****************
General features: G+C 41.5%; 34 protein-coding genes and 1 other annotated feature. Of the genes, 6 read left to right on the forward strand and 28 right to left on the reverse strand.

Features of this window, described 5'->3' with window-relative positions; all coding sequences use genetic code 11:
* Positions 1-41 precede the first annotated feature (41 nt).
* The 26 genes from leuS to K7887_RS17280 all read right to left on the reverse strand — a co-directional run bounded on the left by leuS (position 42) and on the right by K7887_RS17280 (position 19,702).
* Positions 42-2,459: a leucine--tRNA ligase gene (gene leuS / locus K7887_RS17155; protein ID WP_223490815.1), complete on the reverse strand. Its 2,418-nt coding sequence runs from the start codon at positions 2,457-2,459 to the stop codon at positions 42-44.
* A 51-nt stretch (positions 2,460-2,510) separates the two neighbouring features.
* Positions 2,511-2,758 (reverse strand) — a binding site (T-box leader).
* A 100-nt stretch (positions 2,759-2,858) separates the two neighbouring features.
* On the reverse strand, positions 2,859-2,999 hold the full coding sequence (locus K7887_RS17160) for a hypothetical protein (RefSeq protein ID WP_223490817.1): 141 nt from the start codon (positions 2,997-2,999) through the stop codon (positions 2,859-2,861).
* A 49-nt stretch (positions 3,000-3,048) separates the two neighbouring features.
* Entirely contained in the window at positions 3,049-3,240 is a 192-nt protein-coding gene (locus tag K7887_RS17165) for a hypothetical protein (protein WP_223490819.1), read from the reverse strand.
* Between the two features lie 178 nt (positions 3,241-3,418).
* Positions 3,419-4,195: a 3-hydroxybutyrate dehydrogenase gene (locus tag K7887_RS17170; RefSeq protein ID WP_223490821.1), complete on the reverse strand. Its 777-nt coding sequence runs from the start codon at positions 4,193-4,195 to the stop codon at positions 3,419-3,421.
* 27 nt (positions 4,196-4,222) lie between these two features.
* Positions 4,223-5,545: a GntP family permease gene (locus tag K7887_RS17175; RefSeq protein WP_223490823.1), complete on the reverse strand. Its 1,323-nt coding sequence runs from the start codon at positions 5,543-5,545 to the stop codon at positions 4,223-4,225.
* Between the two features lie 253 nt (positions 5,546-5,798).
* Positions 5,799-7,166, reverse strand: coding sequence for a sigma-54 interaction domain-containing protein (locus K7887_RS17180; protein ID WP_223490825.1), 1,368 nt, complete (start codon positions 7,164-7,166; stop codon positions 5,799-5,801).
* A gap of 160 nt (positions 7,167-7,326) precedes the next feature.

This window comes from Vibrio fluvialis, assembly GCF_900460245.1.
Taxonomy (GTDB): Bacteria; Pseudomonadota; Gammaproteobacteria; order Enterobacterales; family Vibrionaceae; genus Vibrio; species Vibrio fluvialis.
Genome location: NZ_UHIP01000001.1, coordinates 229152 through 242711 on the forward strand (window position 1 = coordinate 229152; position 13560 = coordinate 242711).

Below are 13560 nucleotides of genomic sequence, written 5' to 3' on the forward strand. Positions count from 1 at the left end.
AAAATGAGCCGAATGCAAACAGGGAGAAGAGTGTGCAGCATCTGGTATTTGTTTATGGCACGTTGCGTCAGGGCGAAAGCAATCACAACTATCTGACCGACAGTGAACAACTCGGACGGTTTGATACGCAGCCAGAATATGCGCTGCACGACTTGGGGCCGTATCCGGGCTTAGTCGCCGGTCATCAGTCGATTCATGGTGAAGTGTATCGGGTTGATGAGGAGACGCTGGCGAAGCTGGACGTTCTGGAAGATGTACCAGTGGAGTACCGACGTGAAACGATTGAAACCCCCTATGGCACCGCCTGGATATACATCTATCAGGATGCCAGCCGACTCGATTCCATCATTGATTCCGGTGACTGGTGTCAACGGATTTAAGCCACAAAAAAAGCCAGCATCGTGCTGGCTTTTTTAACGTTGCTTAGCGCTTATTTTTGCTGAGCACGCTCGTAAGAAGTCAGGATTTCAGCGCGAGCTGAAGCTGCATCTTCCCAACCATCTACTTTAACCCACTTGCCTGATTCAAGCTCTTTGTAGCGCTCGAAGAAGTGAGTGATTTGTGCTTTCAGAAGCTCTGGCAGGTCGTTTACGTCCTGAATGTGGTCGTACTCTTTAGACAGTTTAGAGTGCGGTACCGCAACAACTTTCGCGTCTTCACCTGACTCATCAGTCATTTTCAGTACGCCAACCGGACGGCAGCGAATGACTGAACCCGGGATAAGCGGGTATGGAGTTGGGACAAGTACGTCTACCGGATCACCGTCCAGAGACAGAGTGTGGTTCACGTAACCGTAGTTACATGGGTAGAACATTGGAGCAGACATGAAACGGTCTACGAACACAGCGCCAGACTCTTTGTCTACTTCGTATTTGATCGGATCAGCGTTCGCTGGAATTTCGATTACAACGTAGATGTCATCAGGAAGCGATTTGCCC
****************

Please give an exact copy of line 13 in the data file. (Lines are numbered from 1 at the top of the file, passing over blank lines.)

* Positions 3,419-4,195: a 3-hydroxybutyrate dehydrogenase gene (locus tag K7887_RS17170; RefSeq protein ID WP_223490821.1), complete on the reverse strand. Its 777-nt coding sequence runs from the start codon at positions 4,193-4,195 to the stop codon at positions 3,419-3,421.